Okay so it’s time to get our hands dirty and actually play with one of the tools: Expression Web!

To be honest this was kind of an anti-climax for me. Expression Web is a good HTML editor. That’s about it. I’d go so far as to say a very good HTML editor if you do design web pages for ASP.Net development… but don’t DO the actual ASP.Net development (i.e pass it on to a developer). It has some nice features and I might start using it over Dreamweaver as a general HTML editor depending on how the next Dreamweaver release pans out. Expression Web seems to generate clean, compliant code (note: I didn’t thoroughly check the compliance yet but all seemed good). It has a nice easy integration with ASP.Net controls for layout and it also has nice CSS integration. Other than that I wasn’t particularly bowled over, maybe it’ll shine more as we move into some of the other technologies over the coming week. Another point that may be of interest to some is that Expression Web supports dwt (dynamic web templates or Dreamweaver templates) and master pages, both of which allow the creation of consistent layouts without having to rewrite the page’s framework. I think Expression Web will be a great tool for the designer who sees their design through to a CSS’d HTML layout and primes said layout to be passed onto a .Net developer with the proper controls intact and ready to roll.

Things I’d like to see in Expression Web (may already be there but I couldn’t find it) is more support for languages other than HTML and .Net. This hums of old Microsoft without it. Expression Web is a very good HTML editor, it really wouldn’t be bad for MS to include syntax highlighting etc for other technologies such as PHP or even Classic ASP (you can Save As but that’s about it). Also integration with Source Control is an absolute must, I’m not sure if it would integrate with a shell client such as TortoiseSVN (the folder view seems to be a standard Vista folder display so maybe it does – I don’t use Vista yet) but to not offer support for Visual Source Safe on a released product that supports .net controls doesn’t make sense to me. Another annoyance for the feedback team is that when using the “Add new style” panel, you might spend several minutes putting together the right style by selecting the available options (ideal for those learning CSS) but if you haven’t got a valid HTML header available in the currently open document you have to close the style panel with no option for saving or recalling it.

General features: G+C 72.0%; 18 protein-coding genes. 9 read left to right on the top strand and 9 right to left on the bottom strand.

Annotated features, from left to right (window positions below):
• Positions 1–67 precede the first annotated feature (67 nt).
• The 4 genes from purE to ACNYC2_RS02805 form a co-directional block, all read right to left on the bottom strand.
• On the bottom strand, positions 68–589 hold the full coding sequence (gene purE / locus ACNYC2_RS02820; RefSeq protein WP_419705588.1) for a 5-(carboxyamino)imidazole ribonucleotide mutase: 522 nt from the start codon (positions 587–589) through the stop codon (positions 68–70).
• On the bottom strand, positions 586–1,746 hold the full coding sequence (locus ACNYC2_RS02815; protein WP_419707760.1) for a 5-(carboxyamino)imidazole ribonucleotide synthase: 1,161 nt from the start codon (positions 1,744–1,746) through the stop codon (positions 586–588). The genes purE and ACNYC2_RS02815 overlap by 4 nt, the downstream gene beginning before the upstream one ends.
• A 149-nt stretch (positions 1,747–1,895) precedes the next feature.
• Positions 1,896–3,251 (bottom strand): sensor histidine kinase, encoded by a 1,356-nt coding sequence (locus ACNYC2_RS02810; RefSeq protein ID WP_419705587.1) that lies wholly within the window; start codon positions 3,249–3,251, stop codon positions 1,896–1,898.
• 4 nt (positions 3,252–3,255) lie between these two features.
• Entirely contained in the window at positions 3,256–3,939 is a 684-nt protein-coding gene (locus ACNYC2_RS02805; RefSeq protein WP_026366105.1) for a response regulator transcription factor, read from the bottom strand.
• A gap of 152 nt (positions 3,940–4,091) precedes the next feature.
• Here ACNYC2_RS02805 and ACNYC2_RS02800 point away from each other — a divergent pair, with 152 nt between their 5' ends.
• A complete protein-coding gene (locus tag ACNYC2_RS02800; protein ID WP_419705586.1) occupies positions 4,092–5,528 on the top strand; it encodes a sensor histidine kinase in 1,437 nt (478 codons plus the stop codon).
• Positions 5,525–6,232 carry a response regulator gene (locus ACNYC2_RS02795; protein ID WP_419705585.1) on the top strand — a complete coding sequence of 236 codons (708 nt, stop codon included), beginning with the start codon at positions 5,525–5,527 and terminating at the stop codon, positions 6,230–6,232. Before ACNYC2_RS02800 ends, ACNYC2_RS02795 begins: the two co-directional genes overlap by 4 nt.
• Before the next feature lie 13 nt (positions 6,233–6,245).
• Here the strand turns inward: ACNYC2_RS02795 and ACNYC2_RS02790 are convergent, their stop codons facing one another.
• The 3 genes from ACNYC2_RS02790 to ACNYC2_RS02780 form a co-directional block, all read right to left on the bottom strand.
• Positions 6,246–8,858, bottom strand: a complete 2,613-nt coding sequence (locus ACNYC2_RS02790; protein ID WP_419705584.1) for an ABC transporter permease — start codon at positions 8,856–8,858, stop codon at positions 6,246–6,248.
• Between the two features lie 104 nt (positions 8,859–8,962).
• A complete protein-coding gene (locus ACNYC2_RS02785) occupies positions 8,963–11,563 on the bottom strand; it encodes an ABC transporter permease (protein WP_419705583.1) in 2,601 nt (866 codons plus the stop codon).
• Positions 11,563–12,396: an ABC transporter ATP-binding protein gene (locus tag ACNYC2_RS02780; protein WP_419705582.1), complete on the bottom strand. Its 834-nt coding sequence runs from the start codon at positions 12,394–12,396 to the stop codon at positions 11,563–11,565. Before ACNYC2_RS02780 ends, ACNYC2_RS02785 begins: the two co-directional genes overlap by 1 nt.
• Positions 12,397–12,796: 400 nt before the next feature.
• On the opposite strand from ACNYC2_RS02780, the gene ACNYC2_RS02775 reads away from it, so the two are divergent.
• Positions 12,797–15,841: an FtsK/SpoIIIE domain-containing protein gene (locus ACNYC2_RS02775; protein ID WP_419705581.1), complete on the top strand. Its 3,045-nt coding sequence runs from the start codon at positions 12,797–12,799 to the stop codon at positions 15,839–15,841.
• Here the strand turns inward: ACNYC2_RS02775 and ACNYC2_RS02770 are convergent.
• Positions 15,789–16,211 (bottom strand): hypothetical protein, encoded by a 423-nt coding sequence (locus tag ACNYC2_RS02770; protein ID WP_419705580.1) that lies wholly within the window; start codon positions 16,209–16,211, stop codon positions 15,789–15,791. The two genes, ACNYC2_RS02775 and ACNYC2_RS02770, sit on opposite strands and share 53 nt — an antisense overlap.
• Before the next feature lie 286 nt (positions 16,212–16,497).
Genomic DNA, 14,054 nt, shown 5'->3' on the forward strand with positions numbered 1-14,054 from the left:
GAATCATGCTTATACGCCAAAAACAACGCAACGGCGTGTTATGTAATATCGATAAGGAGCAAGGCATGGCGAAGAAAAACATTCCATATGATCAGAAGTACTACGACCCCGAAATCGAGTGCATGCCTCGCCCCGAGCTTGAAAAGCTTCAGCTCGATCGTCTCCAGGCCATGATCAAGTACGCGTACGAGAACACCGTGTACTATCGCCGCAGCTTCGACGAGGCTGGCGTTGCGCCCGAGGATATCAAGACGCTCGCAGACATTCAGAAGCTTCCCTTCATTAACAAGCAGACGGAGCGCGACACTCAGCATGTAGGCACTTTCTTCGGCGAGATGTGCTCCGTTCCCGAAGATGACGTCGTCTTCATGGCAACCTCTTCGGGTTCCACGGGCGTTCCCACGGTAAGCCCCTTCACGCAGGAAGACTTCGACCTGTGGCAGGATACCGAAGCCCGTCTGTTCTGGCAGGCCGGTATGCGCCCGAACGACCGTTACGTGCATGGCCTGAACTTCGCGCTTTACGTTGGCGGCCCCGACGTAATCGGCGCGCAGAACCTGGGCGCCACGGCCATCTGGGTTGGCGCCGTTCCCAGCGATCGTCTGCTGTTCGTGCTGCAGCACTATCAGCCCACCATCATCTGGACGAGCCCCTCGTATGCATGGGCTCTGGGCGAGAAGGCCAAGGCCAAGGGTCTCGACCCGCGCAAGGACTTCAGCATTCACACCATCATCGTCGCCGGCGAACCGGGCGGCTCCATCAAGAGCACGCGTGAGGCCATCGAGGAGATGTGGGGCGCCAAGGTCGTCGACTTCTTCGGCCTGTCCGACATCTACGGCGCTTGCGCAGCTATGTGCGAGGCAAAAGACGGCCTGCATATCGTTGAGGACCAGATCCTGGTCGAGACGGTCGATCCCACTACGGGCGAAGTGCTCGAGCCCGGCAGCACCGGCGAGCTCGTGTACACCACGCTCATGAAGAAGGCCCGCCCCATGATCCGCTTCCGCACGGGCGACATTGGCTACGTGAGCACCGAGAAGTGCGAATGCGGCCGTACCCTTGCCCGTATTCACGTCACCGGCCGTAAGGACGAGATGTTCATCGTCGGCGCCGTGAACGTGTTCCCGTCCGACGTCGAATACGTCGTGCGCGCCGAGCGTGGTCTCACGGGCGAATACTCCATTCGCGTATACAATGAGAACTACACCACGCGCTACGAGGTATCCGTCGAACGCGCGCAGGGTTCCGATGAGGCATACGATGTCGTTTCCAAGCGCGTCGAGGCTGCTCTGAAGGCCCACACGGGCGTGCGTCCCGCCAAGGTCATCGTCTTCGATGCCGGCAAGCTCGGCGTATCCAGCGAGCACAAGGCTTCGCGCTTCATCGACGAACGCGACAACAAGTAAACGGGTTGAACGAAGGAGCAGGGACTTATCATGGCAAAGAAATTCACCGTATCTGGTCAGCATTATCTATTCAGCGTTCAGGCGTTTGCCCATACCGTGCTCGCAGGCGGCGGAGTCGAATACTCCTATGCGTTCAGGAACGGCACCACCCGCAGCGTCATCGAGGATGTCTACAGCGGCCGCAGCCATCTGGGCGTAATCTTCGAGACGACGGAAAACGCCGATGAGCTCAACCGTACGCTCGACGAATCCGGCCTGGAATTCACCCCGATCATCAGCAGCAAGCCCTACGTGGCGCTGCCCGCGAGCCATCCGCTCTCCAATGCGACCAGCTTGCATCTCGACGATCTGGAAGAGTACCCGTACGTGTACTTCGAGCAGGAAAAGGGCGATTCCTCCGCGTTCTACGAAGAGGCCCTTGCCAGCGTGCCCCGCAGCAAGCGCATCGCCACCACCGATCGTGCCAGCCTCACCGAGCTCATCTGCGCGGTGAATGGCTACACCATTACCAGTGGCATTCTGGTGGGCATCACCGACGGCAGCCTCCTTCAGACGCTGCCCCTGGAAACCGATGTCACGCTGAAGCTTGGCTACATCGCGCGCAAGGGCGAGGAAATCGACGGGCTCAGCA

We also looked at building Vista Gadgets. These are quite cool because of their simplicity, you basically design a small interface in html, add some code with JavaScript which has access to some desktop api’s and you then package it into a zip (or .gadget) file with an xml file detailing the structure of your gadget and a settings file if required. It reminded me a little of how you package an Apollo app but with zipping instead of compiling. If you get a chance to play on a Vista machine, find a Gadget and dig around the folder’s source files, it’s very simple and I can see a lot of benefits of such a simple system… A quick search also found a HUGE amount of useless gadgets which I feel may be hiding some of the better ones.

Expression Training Day 1 – Summary
Overall: Not Bad
The morning sessions got me excited and very much buying into Expression and Silverlight, unfortunately the afternoon was a little slow and judging by the high skill-level that was in the room the pace was way off. Even though this stage of the course has already been radically reduced based on the feedback from the first time the course was ran, it was still very uninspiring. We were shown some amazing WPF and Silverlight demos and then crawled through some basic HTML editing for the rest of the day. I think it would be ideal for people new to web design but in a room full of experienced developers from some of the capital’s top agencies (and me :P) it wasn’t the right content, particularly based on the pre-reqs that were on the course notes.

BUT THAT IS OKAY – I feel I must point out that whilst I may have grumbled a little in this post, this is only the first day of the course and only second time that this course has ever been ran. Microsoft (by way of Jon and Andrew) are massively keen on ‘getting it right’. This is why I’m still enthused by the MS offering as they seem to be focusing their efforts towards the developers and are hungry for feedback in striving to perfect developer support and improve their products and uptake of said products. Reading back it sounds almost like I’m just airing my dirty laundry with the course, apologies if that is how it reads because the intention is to provide feedback and also share the Expression learning experience. I’m still very much looking forward to tomorrow and the rest of the week.